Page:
At a superficial glance, Leipzig-born pianist Jutta Hipp seems like a curious choice to have been the first female instrumentalist signed to Blue Note, but she makes perfect sense for a label founded by two German Jews who formed a fast friendship after meeting in the jazz clubs of Weimar era Berlin. Hipp’s family, however, didn’t leave, and the young woman—she was 14 when the German invasion of Poland precipitated the start of World War II—lived through one of the heaviest Allied bombing campaigns of the conflict. Through it all, she nursed a secret love of jazz, which the Nazis had banned, and would gather with like-minded teens to listen to clandestine broadcasts and records, where they heard the likes of Count Basie, Duke Ellington, and Fats Waller.

Hipp herself was an accomplished pianist, having started playing when she was nine. Jazz was big in Germany at the time, and Hipp was attracted to the freewheeling style far more than she was the strict, formal method she was being taught. When the war ended, the Soviet Union took control of Leipzig, and Hipp, now 21 years old, fled the city for American-controlled Munich. However, she found conditions there were harsh. With no money, no food, and no home, she was a refugee in her own country and sought to eke out a living as a musician (her first love, painting, providing no prospects for employment). She also had a son with a Black American soldier, who because the US Army was still segregated and Black men were not permitted to claim paternity of a child with a white woman, remains to this day unknown. The child was put up for adoption, and Hipp continued a rather hardscrabble existence, playing at places like Munich’s Bongo Bar where, as Hipp told an interviewer, live monkeys and leopards were on hand.

However, her profile as a jazz pianist was starting to grow as recordings of her sessions in Germany got shared around, including to well-known British-born jazz composer, broadcaster, and critic Leonard Feather. Feather was impressed by Hipp’s playing, and while on a German tour in 1954, he sought her out and began recording her and the group with which she was playing. Those recordings made their way to America and onto Blue Note Records, which released the sessions as New Faces – New Sounds from Germany, Jutta Hipp’s first Blue Note record, and Blue Note’s first release by a woman.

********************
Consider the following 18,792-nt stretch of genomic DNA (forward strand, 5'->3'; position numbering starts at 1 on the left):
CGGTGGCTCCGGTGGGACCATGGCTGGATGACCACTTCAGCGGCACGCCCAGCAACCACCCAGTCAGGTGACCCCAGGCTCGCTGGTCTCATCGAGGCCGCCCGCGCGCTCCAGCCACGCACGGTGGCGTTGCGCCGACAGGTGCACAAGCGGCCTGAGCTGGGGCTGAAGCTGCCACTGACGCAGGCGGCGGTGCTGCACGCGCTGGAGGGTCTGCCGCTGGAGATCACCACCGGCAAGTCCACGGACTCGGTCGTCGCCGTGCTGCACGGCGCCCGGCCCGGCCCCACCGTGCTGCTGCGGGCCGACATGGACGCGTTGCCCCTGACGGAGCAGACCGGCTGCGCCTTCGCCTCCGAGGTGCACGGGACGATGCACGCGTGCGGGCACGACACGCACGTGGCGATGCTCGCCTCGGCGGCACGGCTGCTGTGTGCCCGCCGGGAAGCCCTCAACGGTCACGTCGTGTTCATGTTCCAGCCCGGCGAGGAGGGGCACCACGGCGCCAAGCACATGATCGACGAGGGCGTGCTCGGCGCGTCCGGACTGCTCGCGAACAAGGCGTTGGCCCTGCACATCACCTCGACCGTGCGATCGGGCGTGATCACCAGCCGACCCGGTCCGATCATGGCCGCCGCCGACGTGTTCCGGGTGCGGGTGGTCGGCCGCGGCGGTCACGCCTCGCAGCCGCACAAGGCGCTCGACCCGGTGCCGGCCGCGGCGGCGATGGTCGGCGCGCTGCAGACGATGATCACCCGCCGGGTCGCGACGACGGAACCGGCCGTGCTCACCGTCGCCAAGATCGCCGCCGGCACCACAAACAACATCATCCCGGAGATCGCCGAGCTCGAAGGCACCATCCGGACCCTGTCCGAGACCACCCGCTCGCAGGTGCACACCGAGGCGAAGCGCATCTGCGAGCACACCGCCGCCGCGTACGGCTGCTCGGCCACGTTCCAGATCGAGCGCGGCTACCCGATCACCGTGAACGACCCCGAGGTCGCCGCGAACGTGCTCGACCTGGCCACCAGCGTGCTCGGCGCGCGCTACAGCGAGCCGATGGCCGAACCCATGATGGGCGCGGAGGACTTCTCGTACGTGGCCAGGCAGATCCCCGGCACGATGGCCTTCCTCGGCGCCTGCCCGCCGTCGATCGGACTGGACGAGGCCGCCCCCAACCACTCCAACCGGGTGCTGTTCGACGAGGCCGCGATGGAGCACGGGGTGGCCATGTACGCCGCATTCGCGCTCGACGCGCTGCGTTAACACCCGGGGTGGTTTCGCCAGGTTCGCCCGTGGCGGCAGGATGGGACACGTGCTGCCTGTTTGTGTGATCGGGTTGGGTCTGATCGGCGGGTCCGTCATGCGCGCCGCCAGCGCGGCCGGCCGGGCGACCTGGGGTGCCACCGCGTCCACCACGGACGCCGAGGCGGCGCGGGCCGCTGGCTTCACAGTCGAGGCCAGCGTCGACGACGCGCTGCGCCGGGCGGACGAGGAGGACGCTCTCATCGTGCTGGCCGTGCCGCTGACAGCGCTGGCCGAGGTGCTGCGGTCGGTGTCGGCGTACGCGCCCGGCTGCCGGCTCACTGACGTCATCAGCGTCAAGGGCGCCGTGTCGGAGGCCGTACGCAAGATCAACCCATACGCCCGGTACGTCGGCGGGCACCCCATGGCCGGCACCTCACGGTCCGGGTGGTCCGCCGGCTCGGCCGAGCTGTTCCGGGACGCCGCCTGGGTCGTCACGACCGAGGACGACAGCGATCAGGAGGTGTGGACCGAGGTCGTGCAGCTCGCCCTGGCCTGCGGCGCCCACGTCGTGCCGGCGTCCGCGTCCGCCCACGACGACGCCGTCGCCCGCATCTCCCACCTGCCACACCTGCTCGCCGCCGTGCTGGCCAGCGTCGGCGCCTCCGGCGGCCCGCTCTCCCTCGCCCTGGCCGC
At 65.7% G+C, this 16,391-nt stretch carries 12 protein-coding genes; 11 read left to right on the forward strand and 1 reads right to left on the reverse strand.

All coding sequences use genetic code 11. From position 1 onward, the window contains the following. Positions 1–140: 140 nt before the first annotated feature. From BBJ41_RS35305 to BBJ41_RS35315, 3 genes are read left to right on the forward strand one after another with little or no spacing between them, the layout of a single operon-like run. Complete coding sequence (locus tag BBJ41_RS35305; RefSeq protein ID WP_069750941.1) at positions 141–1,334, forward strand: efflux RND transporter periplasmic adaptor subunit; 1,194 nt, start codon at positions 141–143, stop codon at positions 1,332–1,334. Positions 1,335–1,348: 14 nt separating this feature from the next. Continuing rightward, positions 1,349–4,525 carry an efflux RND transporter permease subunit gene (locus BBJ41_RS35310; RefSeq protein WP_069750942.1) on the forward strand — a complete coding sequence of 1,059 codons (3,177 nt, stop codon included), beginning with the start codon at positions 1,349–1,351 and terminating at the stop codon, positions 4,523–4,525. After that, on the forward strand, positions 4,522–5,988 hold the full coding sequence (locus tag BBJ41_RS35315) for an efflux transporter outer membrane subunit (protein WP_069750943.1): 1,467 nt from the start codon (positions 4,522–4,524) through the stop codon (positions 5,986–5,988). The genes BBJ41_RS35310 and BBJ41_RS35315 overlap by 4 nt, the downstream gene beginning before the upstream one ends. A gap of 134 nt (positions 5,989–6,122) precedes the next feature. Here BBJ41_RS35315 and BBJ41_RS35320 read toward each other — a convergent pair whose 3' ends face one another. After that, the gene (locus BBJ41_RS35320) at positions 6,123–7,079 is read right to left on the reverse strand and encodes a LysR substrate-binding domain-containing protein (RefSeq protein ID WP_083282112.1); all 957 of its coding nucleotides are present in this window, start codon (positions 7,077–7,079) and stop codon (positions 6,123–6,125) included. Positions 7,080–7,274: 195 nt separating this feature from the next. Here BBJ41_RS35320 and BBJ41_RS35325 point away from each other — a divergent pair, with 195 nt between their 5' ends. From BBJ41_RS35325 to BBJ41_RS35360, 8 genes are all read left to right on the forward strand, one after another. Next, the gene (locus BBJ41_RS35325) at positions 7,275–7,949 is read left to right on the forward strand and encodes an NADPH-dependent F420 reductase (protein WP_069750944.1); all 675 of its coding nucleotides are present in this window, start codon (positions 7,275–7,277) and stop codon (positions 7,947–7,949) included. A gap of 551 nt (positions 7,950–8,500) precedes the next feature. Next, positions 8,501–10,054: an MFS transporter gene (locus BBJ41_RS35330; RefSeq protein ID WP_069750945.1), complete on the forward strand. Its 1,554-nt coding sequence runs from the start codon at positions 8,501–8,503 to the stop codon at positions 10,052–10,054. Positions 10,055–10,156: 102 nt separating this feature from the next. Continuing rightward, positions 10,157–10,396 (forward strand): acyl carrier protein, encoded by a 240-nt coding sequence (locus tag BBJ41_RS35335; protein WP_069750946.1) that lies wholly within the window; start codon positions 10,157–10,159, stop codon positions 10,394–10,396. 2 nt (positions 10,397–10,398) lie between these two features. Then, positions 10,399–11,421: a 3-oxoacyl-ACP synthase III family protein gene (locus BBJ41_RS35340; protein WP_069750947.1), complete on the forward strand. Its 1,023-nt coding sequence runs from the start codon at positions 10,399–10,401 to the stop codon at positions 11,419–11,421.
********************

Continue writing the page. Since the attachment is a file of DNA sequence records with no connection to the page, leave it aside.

The recording is not of the same quality as those Blue Note was producing with sound engineer Rudy Van Gelder back in the US, but the slightly lower-fi sound adds to the overall vibe. New Faces – New Sounds from Germany is the sound of a group of musicians who grew up on the hot jazz and swing sound of the 1920s and ‘30s and then emerged from the isolation of the war to find a transformed style of jazz that had shifted away from big bands and into the smaller, more intimate combos of bop and hard bop. It’s raw, bouncy here and melancholy there, and has great energy. It’s very much the soundtrack of a small, smoky European jazz club—only without the monkeys and leopards.

In 1956, Hipp immigrated to New York, where Feather secured her a gig as a pianist at the Hickory House at 144 West 52nd St.—the heart of what was known at the time as Swing Street, and which is today a massive, anonymous office block. Blue Note released two live recordings of Hipp at the Hickory House in 1956. She even performed at the Newport Jazz Festival, and in 1957 Blue Note recorded a studio with her, Jutta Hipp with Zoot Sims, on which she was paired with Zoot Sims, a California-born saxophonist, WWII veteran, former vaudeville song and dance man, and all-around beatnik sort of guy (he recorded stuff with Jack Kerouac)—a Bohemian and a bohemian. Dude probably would have loved the Bongo Bar.